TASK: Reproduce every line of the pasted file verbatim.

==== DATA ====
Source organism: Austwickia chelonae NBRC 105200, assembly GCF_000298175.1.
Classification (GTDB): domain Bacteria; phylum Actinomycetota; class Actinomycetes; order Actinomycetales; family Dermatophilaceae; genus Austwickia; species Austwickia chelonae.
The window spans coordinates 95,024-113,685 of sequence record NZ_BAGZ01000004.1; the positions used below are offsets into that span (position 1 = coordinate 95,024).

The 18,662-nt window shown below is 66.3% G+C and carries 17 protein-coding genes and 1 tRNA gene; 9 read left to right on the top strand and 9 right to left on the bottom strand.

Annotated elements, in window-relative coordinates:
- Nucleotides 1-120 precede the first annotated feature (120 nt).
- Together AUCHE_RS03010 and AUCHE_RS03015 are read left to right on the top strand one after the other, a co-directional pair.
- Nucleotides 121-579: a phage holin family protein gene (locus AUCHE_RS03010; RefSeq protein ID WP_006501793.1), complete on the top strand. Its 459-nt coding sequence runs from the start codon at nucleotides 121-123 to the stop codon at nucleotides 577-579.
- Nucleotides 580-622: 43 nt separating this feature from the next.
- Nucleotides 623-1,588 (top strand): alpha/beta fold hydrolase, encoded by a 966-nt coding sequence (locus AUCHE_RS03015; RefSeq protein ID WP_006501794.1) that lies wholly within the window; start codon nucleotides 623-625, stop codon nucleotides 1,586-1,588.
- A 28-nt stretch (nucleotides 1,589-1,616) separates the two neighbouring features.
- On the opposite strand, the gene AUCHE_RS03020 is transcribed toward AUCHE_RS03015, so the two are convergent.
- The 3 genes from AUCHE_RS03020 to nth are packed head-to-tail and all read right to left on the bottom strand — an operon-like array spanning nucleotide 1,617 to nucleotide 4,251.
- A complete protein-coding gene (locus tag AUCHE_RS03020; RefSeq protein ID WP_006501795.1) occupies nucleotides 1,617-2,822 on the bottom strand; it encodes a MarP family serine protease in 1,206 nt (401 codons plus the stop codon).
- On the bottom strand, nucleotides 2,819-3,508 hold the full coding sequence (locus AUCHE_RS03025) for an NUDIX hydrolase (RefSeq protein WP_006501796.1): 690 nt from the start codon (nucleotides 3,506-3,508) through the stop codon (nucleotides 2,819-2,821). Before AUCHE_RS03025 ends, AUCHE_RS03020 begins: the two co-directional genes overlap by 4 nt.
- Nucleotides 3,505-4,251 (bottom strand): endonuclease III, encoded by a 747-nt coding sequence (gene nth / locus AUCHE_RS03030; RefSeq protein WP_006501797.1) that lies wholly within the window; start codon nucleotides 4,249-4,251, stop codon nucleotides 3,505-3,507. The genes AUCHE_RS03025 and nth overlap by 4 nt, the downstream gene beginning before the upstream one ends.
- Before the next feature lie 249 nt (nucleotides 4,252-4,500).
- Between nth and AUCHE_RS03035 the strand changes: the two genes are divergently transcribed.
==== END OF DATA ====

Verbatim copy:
Source organism: Austwickia chelonae NBRC 105200, assembly GCF_000298175.1.
Classification (GTDB): domain Bacteria; phylum Actinomycetota; class Actinomycetes; order Actinomycetales; family Dermatophilaceae; genus Austwickia; species Austwickia chelonae.
The window spans coordinates 95,024-113,685 of sequence record NZ_BAGZ01000004.1; the positions used below are offsets into that span (position 1 = coordinate 95,024).

The 18,662-nt window shown below is 66.3% G+C and carries 17 protein-coding genes and 1 tRNA gene; 9 read left to right on the top strand and 9 right to left on the bottom strand.

Annotated elements, in window-relative coordinates:
- Nucleotides 1-120 precede the first annotated feature (120 nt).
- Together AUCHE_RS03010 and AUCHE_RS03015 are read left to right on the top strand one after the other, a co-directional pair.
- Nucleotides 121-579: a phage holin family protein gene (locus AUCHE_RS03010; RefSeq protein ID WP_006501793.1), complete on the top strand. Its 459-nt coding sequence runs from the start codon at nucleotides 121-123 to the stop codon at nucleotides 577-579.
- Nucleotides 580-622: 43 nt separating this feature from the next.
- Nucleotides 623-1,588 (top strand): alpha/beta fold hydrolase, encoded by a 966-nt coding sequence (locus AUCHE_RS03015; RefSeq protein ID WP_006501794.1) that lies wholly within the window; start codon nucleotides 623-625, stop codon nucleotides 1,586-1,588.
- A 28-nt stretch (nucleotides 1,589-1,616) separates the two neighbouring features.
- On the opposite strand, the gene AUCHE_RS03020 is transcribed toward AUCHE_RS03015, so the two are convergent.
- The 3 genes from AUCHE_RS03020 to nth are packed head-to-tail and all read right to left on the bottom strand — an operon-like array spanning nucleotide 1,617 to nucleotide 4,251.
- A complete protein-coding gene (locus tag AUCHE_RS03020; RefSeq protein ID WP_006501795.1) occupies nucleotides 1,617-2,822 on the bottom strand; it encodes a MarP family serine protease in 1,206 nt (401 codons plus the stop codon).
- On the bottom strand, nucleotides 2,819-3,508 hold the full coding sequence (locus AUCHE_RS03025) for an NUDIX hydrolase (RefSeq protein WP_006501796.1): 690 nt from the start codon (nucleotides 3,506-3,508) through the stop codon (nucleotides 2,819-2,821). Before AUCHE_RS03025 ends, AUCHE_RS03020 begins: the two co-directional genes overlap by 4 nt.
- Nucleotides 3,505-4,251 (bottom strand): endonuclease III, encoded by a 747-nt coding sequence (gene nth / locus AUCHE_RS03030; RefSeq protein WP_006501797.1) that lies wholly within the window; start codon nucleotides 4,249-4,251, stop codon nucleotides 3,505-3,507. The genes AUCHE_RS03025 and nth overlap by 4 nt, the downstream gene beginning before the upstream one ends.
- Before the next feature lie 249 nt (nucleotides 4,252-4,500).
- Between nth and AUCHE_RS03035 the strand changes: the two genes are divergently transcribed.